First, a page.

Exhibition of the 20 Artists Shortlisted
for the PinchukArtCentre Prize 2020

February 9, 2020 - January 3, 2021
The PinchukArtCentre (Kyiv, Ukraine) presents an exhibition of the 20 artists shortlisted for the sixth edition PinchukArtCentre Prize, a nationwide prize for Ukrainian artists aged 35 or younger. Featuring new and recent works, the show brings together a representative selection of artists and artist collectives from all over Ukraine including artists living abroad.

The artistic approaches of the 20 nominees vary considerably, yet they reflect the vision and thinking of the post-Maidan generation of Ukrainian art. Many of the artists are united by an intensive reflection on social problems and a critical view of archaic power structures. Prominent themes include the value of labor in the post-industrial era, media manipulation that affects political actions both in Ukraine and around the globe, and a celebration of gender identities that stand opposed to physical brutality, which is still a driving force in social processes. Whereas direct activism has been a leading practice, we are starting to see its substitution with gestures that aim to transform the experience and functionality of common urban space.

The 20 nominees for the PinchukArtCentre Prize 2020 were shortlisted by an independent selection committee from more than 1100 applicants. The shortlist includes: AntiGonna (32, Kyiv), Katya Вuchatska (32, Kyiv), Uli Golub (29, Kharkiv/Wroclaw), Pavlo Grazhdanskij (28, Kharkiv), Ksenia Hnylytska (35, Kyiv), Alexandra Kadzevich (26, Odessa), Nikolay Karabinovych (30, Odessa/Ghent), Anton Karyuk (31, Kyiv), Oksana Kazmina (35, Kyiv), Iryna Kudrya (32, Kyiv), Larion Lozovoy (31, Kyiv), Timothy Maxymenko (24, Kyiv), Elias Parvulesco (34, Kyiv), Valentina Petrova (34, Prague/Kyiv), Anna Scherbyna (31, Zaporizhzhia/Kyiv), Alina Sokolova (23, Uzhhorod/Vienna), Dmytro Starusiev (34, Makiivka) and the groups: 12345678910 Studio (Obraztsov Evgeniy, 25, Dnipro/Kyiv; Omelich Anastasiya, 23, Dnipro/Kyiv; Momot Mikita, 24, Dnipro), Yarema Malashchuk (26, Kolomiya/Kyiv) and Roman Himey (27, Kolomiya/Kyiv), Daniil Revkovskiy (26, Kharkiv) and Andriy Rachinskiy (29, Kharkiv).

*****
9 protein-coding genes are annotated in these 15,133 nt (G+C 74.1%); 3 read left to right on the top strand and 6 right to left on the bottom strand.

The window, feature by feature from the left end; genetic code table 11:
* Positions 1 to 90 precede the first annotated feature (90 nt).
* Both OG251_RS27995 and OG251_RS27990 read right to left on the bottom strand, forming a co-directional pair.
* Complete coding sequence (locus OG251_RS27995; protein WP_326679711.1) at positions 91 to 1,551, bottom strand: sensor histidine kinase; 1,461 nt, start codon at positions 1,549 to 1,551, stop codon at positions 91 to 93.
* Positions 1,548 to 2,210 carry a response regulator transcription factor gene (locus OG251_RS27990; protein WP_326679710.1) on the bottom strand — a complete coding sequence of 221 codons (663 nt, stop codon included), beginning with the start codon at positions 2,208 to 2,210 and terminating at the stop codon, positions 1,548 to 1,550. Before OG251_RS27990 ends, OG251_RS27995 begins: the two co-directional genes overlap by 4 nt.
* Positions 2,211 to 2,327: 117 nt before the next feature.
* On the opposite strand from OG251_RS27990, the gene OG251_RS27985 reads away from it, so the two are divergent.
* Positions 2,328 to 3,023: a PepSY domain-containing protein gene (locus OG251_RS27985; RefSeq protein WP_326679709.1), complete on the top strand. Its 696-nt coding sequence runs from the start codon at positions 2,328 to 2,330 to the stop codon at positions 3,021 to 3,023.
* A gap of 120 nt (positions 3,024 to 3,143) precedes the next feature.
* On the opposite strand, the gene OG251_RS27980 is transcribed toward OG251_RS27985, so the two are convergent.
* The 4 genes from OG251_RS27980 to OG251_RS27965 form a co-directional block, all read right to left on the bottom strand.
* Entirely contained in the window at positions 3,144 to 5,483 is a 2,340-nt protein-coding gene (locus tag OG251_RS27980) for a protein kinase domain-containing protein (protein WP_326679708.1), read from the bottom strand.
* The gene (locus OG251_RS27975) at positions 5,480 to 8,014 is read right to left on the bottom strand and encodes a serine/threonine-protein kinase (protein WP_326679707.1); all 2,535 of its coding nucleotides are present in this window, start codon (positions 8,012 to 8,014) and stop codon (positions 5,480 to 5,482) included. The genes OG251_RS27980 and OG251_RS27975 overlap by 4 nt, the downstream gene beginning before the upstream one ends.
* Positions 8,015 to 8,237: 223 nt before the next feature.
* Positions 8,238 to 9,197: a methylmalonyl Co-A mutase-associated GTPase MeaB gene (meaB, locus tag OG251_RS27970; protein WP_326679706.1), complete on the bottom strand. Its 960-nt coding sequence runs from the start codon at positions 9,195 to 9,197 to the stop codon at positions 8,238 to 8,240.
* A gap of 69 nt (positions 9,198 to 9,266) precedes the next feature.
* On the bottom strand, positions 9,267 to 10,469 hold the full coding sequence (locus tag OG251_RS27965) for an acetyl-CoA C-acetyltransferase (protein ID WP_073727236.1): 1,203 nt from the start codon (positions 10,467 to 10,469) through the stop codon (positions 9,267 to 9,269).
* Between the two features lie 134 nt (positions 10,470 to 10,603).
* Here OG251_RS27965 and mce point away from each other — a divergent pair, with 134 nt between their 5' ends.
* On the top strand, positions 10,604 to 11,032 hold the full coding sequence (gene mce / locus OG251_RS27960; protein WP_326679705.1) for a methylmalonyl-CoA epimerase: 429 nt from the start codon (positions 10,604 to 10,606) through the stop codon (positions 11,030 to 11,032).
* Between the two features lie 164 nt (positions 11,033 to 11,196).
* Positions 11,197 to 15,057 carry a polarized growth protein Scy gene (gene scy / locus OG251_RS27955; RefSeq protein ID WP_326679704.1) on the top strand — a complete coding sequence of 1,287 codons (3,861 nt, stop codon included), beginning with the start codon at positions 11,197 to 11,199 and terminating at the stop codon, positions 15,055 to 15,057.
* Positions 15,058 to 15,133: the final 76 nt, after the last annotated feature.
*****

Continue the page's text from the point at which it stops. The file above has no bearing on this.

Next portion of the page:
This exhibition of the PinchukArtCentre Prize 2020 is curated by junior curator Alexandra Tryanova and co-curated by the artistic director of the PinchukArtCentre Bjorn Geldhof.

AntiGonna

AntiGonna Born in Vinnytsya in 1986. Lives and works in Kyiv, Odesa and Warsaw. Uses such media as performance, video and virtual reality. Studied painting at the Grekov Art College in Odesa. In 2016, together with cameraman Andriy Boyko, she launched a project called "Endless clinical record. Kyiv porn horrors (Part 1). SBIAN" and the trash porn series "AndriyAndreyeva". Since 2016, she has taken part in performances by Mykhaylo Koptev's "Orchid" Provocative Fashion Theatre. Took part in such queer festivals and exhibition projects as "4th International Horror Festival. Mostra Espantomania", Sao Paulo, Brazil (2019), "Audience Awards", New York, the USA (2019); "RabarBar Queer Festival", Krakow, Warsaw, Wroclaw, Poznan, Poland (2019); "POMADA. Eden 8", Warsaw, Poland (2018), "12th Internationale Berlin Porn Festival", Berlin, Germany (2017), "Naughty Bodies", the Bukhanchuk Museum of Fine Arts, Kmytiv, Ukraine (2019).